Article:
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An Overview of the 13th Amendment

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What is the 13th Amendment?“Section 1. Neither slavery nor involuntary servitude, except as a punishment for crime whereof the party shall have been duly convicted, shall exist within the United States, or any place subject to their jurisdiction.Section 2. Congress shall have power to enforce this article by appropriate legislation.”The 13th Amendment DefinedDate ProposedThe 13th Amendment was proposed on January 31st, 1865Date PassedThe 13th Amendment was passed on December 6th, 1865President of the United StatesAndrew Johnson was the President of the United States at the time of the ratification of the 13th Amendment; he assumes Presidency subsequent to the assassination of Abraham LincolnStipulations of the 13th AmendmentThe 13th Amendment declares slavery as illegal; in addition, forced servitude is also deemed to be illegal – this Amendment is regarded as the finalization of the abolishment of slaveryThe 13th Amendment illustrates the distinction(s) between servitude, slavery, and consensual labor; forced labor is any type of labor that takes place through the implementation of threat(s), physically restraint of an individual with regard to the proliferation of labor, exploitative or blackmail –based activity in order to continue labor, and the implementation of fear in order to solidify servitude‘Debt-servitude’ – or servitude implemented in order to force the repayment of debt is considered unconstitutional within the stipulations set forth within the 13th Amendment13th Amendment FactsThe previous 12 Amendments were passed within the adoption of the Constitution of the United States2 legal statures presenting punitive recourse with regard to the passing of 13th Amendment were enacted; the “Deprivation of Rights Under Color of Law” and “Conspiracy Against Rights”The Emancipation Proclamation (1863) was issued by President Abraham Lincoln in the midst of the Civil War, which is considered to be the primary facilitator of the proposition – and subsequent ratification - of the 13th AmendmentStates Ratifying the 13th Amendment1. Alabama2. Arkansas3. California4. Connecticut5. Delaware6. Florida7. Georgia8. Illinois9. Indiana10. Iowa11. Kansas12. Kentucky13. Louisiana14. Maine15. Maryland16. Massachusetts17. Michigan18. Minnesota19. Mississippi20. Missouri21. Nevada22. New Hampshire23. New Jersey24. New York25. North Carolina26. Ohio27. Oregon28. Pennsylvania29. Rhode Island30. South Carolina31. South Dakota32. Tennessee33. Texas34. Vermont35. Virginia36. Washington37. West Virginia38. WisconsinStates Not Participatory in the Ratification of the 13th AmendmentAlthough failing to receive unanimous ratification, the 15th Amendment has since received subsequent – and collective – ratification from all applicable statesStatutes Associated with the 13th AmendmentThe 13th Amendment – in addition to the 14th and 15th Amendments – is categorized as one of the 3 Constitutional Amendments regarded as ‘Reconstruction Amendments’; these Amendments took place within 5 years following the Civil War – they may also be referred to as ‘Civil War Amendments’The 19th Amendment overturned preexisting stipulations that deny citizens of the United States the right to vote on the basis of gender; this amendment granted female citizens of the United States the right to vote.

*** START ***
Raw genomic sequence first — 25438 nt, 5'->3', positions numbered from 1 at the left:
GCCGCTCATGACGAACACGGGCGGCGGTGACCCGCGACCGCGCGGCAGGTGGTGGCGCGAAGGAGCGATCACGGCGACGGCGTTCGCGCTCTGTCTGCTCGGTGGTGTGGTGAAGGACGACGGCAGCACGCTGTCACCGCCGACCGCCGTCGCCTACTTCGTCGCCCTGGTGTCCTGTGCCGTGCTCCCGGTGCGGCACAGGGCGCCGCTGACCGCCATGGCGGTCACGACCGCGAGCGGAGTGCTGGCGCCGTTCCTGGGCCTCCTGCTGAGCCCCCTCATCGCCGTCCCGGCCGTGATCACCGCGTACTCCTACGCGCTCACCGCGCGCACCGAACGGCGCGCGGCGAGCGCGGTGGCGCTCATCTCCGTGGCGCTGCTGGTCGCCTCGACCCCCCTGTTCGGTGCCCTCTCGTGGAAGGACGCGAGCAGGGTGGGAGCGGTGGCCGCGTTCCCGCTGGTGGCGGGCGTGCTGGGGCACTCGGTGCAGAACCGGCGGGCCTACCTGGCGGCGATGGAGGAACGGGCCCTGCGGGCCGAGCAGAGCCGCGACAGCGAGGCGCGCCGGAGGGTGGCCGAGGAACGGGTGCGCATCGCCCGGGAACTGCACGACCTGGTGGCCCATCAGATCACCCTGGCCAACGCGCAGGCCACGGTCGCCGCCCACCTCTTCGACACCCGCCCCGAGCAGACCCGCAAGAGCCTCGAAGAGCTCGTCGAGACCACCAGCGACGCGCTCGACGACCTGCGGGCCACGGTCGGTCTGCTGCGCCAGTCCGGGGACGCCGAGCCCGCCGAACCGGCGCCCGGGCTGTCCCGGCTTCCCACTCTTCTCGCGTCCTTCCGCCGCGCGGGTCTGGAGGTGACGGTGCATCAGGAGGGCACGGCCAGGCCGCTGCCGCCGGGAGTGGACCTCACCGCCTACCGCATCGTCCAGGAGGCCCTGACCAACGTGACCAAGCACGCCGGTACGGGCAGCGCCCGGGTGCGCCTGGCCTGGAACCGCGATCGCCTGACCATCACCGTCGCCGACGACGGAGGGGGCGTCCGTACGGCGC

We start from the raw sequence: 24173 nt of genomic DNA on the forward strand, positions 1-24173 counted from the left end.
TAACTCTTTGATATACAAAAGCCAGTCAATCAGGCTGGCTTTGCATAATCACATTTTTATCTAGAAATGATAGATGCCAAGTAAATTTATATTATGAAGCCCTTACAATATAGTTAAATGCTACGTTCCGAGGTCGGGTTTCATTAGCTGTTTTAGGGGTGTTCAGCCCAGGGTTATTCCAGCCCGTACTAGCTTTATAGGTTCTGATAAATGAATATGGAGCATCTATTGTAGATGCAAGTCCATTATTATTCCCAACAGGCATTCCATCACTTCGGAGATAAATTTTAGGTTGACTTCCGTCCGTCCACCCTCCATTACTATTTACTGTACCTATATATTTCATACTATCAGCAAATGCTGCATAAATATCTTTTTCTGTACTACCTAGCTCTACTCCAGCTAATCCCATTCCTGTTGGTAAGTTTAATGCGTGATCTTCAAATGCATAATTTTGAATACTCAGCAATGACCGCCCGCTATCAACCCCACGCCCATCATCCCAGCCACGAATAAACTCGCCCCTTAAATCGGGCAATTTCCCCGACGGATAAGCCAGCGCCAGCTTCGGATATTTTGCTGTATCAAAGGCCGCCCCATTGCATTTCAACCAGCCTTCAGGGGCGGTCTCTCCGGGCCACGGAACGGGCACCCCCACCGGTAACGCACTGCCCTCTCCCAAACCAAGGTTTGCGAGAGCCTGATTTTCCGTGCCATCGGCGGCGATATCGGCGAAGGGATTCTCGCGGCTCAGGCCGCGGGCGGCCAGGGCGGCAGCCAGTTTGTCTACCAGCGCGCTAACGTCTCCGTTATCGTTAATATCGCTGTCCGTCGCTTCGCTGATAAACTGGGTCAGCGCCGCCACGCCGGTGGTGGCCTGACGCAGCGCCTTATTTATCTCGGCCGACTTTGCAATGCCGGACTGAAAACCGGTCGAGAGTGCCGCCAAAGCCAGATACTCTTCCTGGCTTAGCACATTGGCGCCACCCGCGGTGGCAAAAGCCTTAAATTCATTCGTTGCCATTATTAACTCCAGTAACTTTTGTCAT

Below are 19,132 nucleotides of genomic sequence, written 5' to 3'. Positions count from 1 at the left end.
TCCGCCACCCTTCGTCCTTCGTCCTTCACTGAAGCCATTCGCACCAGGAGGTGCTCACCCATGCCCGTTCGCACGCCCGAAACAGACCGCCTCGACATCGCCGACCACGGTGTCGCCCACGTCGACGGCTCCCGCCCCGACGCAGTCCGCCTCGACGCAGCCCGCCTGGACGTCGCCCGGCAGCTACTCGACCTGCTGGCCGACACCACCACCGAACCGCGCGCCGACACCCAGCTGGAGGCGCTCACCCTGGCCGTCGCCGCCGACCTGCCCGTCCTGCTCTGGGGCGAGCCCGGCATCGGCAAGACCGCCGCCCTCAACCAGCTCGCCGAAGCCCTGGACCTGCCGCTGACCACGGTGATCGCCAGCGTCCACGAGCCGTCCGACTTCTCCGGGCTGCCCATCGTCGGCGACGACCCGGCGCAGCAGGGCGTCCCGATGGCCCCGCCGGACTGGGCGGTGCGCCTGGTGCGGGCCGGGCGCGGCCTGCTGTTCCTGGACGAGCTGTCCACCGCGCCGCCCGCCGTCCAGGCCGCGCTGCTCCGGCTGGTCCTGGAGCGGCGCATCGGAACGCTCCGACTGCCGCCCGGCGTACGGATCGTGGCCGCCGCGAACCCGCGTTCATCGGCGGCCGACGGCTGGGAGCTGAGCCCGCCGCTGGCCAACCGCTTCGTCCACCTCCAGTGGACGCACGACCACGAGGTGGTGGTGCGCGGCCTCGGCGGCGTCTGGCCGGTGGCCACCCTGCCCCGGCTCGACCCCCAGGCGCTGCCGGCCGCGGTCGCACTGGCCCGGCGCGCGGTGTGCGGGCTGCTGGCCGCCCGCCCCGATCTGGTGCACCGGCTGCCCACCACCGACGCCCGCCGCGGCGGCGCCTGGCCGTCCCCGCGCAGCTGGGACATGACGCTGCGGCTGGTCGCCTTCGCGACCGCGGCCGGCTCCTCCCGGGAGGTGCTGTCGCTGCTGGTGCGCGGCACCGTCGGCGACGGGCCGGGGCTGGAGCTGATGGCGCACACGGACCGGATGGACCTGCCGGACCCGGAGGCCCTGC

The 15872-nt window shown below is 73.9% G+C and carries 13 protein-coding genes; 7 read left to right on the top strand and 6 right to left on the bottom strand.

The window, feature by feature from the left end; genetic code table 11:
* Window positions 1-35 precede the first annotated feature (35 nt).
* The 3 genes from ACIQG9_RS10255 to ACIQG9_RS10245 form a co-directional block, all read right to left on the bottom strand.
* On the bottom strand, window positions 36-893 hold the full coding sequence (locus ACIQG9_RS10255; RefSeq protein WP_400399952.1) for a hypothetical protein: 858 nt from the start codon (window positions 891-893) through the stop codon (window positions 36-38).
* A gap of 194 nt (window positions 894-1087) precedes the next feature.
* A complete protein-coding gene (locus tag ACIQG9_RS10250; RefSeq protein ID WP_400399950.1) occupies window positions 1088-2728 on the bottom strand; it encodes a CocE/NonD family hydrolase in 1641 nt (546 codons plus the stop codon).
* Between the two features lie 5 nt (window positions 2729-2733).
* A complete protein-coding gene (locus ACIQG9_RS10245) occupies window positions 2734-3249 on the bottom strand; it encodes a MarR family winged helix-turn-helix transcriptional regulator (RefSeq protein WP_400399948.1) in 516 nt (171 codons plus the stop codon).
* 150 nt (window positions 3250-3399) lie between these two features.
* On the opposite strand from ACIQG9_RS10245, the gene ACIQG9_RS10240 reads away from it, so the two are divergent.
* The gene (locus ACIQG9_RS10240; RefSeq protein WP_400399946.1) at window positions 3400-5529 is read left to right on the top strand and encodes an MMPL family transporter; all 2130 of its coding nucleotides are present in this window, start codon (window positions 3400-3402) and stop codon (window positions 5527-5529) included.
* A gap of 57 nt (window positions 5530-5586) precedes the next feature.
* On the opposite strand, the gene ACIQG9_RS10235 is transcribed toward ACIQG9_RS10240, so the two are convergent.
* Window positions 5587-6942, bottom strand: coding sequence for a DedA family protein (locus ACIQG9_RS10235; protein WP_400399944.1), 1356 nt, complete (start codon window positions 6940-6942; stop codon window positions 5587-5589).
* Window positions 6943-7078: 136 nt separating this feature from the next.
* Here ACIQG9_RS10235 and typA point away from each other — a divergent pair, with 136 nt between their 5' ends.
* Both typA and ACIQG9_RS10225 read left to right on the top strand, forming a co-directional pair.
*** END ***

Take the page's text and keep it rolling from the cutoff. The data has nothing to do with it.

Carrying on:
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  • 13th Amendment

    What is the 13th Amendment?